It’s a bit on the trendy side, sure. Coconuts are everywhere, man! Paleo dieters and vegans alike are buying oodles of the stuff, in the form of flakes, oil, milk and water to make their meals. People are taking shots of oil as a nutritional supplement! And everyone is in love with coconut oil as a skin care product. I used it for nearly a year as a means of helping my seborrheic dermatitis. I posted about it here. A few helpful commenters pointed out that coconut oil is actually . . . GASP . . . comedogenic (aka it clogs your pores). But people on forums and blogs are raving about coconut oil healing seborrheic dermatitis or curing acne. Hmmm . . .
I just had to go on a search to try to get the truth about coconut oil!
Coconut oil is antimicrobial, anti fungal, antioxidant and antibacterial – which is all GREAT for treating seborrheic dermatitis (whether on your face or scalp). It’s also a way to moisturize without the chemicals, fragrances and other irritants that are part and parcel of store-bought creams.
Indeed, coconut oil is comedeogenic aka it clogs your pores! And clogged pores are actually a big element of seborrheic dermatitis. Though I did feel that the worst of my seborrheic dermatitis cleared up while using coconut oil, I did find that the pores on my nose were even more clogged than usual. Also, remember that the while SB seems like dry skin, it is really caused by oil/yeast, so treat your skin more like oily or combination skin than dry skin. So, maybe we don’t need to go crazy with the oily moisturizer? It’s really all about balance.
I think some people find that using coconut oil helps seborrheic dermatitis because of it’s anti fungal/antibacterial properties. And it may have clogged their pores a bit, but it possibly clogged their pores with coconut oil, replacing the yeast, fungus and skin oil that causes the seborrheic dermatitis. Does that make sense? A lot of the raving online is from people who used it for a short time. For example, one woman who had struggled with seborrheic dermatitis on her scalp (dandruff) for her entire life cured it a few years ago by doing a three week course of leaving coconut oil on her scalp for one hour, three times a week. So perhaps there are some benefits that out way the negatives?
My Favorite Solution
I discovered that many people used coconut oil as a FACE WASH and it helped their acne or seborrheic dermatitis! You know how oil and water just do NOT get along? So the idea is that washing your face with water won’t really help remove the oil from your skin. Many experts point out that coconut oil should be used only as a facial cleanser and then rinsed off well. This makes a lot of sense! I’ve been trying this by warming up the coconut oil in my (clean) hands and slathering on my face before taking to my pores with the Clarisonic. I use coconut oil in the morning and in the evenings I use it to remove my makeup quickly before washing with Simple Refreshing Gel Cleanser.
Everyone is different. There isn’t one magic cure for seborrheic dermatitis, and it might just be something you need to try for yourself. I have totally changed the way I am utilizing coconut oil. That’s why I call this The Seborrheic Dermatitis Blog. I’m chronicling my journey to heal my skin and I am not the authority in this manner. But at least I can share my story and the loads of information I collect and we can help each other out with tips and tricks!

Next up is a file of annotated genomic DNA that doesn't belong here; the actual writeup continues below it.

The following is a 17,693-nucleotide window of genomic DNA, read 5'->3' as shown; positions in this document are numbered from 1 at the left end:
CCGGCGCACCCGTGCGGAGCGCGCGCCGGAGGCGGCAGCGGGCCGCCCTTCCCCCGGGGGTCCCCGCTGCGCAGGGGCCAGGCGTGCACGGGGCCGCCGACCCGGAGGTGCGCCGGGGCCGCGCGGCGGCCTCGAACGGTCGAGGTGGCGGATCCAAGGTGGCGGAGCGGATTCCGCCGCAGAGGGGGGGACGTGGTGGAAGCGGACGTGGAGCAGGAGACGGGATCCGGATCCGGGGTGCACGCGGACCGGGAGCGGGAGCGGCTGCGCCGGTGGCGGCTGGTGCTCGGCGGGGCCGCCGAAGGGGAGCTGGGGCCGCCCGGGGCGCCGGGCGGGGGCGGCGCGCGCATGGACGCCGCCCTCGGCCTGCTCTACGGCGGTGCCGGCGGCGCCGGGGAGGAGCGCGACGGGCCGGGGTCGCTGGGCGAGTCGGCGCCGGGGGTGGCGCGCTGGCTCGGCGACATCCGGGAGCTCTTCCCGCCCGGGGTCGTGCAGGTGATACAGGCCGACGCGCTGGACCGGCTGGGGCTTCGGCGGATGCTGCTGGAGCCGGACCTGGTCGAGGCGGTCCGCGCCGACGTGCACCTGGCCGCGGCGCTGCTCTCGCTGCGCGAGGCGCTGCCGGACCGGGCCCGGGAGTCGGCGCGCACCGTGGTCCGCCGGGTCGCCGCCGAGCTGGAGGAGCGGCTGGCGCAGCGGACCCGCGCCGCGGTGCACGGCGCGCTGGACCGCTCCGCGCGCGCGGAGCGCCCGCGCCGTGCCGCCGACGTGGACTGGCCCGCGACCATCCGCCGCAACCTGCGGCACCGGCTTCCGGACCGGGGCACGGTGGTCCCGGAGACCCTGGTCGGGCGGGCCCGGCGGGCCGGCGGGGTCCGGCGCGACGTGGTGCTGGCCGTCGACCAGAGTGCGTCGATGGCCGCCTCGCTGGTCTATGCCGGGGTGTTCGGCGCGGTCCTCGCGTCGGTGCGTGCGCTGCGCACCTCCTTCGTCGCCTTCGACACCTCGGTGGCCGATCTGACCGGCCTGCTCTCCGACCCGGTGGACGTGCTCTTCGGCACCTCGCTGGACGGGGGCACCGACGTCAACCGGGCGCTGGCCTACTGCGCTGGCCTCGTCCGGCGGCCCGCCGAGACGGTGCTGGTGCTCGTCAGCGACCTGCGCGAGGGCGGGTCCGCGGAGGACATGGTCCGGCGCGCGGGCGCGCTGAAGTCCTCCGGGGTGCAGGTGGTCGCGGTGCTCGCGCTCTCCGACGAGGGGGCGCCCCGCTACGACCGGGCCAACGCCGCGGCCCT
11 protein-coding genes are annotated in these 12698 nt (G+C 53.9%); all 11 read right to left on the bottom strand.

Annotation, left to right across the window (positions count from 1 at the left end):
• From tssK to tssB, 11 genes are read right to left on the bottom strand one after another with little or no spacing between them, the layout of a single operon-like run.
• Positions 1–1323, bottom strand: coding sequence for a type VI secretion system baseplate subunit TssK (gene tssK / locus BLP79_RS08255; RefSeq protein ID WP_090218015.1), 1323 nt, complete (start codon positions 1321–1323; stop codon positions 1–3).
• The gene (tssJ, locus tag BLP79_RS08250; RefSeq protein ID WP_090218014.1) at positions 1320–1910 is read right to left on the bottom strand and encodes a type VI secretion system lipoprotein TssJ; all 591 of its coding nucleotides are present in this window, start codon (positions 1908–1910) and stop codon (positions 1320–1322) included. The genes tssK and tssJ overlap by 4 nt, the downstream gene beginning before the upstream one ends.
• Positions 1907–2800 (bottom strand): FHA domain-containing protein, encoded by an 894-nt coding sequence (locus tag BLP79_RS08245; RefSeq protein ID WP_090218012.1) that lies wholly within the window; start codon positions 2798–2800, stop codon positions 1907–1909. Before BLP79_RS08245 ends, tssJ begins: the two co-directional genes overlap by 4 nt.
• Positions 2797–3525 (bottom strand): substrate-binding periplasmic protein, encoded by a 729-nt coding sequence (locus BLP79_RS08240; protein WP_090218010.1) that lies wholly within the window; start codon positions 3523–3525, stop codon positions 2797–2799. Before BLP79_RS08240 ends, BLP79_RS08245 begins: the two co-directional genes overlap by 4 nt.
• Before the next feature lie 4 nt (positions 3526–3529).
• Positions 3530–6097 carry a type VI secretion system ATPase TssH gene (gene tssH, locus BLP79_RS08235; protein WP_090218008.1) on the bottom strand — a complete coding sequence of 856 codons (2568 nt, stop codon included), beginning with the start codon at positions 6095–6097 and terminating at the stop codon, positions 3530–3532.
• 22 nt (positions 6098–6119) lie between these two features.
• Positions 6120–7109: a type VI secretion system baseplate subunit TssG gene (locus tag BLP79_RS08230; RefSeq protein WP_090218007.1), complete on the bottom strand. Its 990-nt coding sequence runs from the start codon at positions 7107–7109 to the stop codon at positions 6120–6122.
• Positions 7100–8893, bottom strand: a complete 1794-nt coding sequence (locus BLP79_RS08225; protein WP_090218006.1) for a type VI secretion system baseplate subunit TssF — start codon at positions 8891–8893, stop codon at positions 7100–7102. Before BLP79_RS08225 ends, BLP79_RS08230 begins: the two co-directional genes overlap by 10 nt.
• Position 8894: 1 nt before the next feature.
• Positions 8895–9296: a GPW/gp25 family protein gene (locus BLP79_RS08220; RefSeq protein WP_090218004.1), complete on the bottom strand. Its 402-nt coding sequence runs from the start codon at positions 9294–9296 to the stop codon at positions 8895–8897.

You tell me . . .
Have you tried coconut oil on your seborrheic dermatitis? Did it help or hurt? Has adding it to your diet helped your skin condition?
I have made some changes in my skin care routine for seborrheic dermatitis on my face. The more I learn, the better I get at treating my seborrheic dermatitis. The biggest thing I’ve learned in treating seb derm is that, though it LOOKS like dry skin, it is really oily. It needs a thorough yet GENTLE cleaning and LIGHT moisturizing. Here are some of my fave products, and I’ve included affiliate links below. You can trust that these products are what I truly use on my rash-plagued face!
In the morning, I wash my face with Simple Refreshing Facial Wash Gel. It is mild, yet cleans well. If you are very oily-prone or are struggling with a major seborrheic dermatitis breakout, then you might want to use a toner as well, at least in your trouble areas.
Then I apply two great products for seborrheic dermatitis. First, I use the Boots Anti-Redness Serum on my rashy/red areas. At about $15 – $20 (Amazon is usually cheaper than getting at Target), this is my most expensive product, which I think is pretty good. Plus I only apply a little bit in my trouble areas as needed. It works really well at reducing the redness that usually comes with seborrheic dermatitis.
Then I slather on Simple Protecting Light Moisturizer SPF 15. It’s just a very basic, non-irritating day cream with the all-important sun protection. Perfect!
After a hard day of motherhood (i.e.: lots of dirt and sweat and stress), I wash the yuckies off my face with my beloved Clarisonic and another dose of the Simple Refreshing Facial Gel Wash. I talk more about using the Clarisonic on seborrheic dermatitis in this post. Then I apply a thin layer of Eucerin Redness Relief, it only costs around $12 – $15 and lasts me two to three months. No need to buy crazy-expensive night creams, people!
I really love both the Simple products and the Eucerine Redness Relief products. If you’ve tried any others, please comment below. I’d love to know – what products help with your facial seborrheic dermatitis?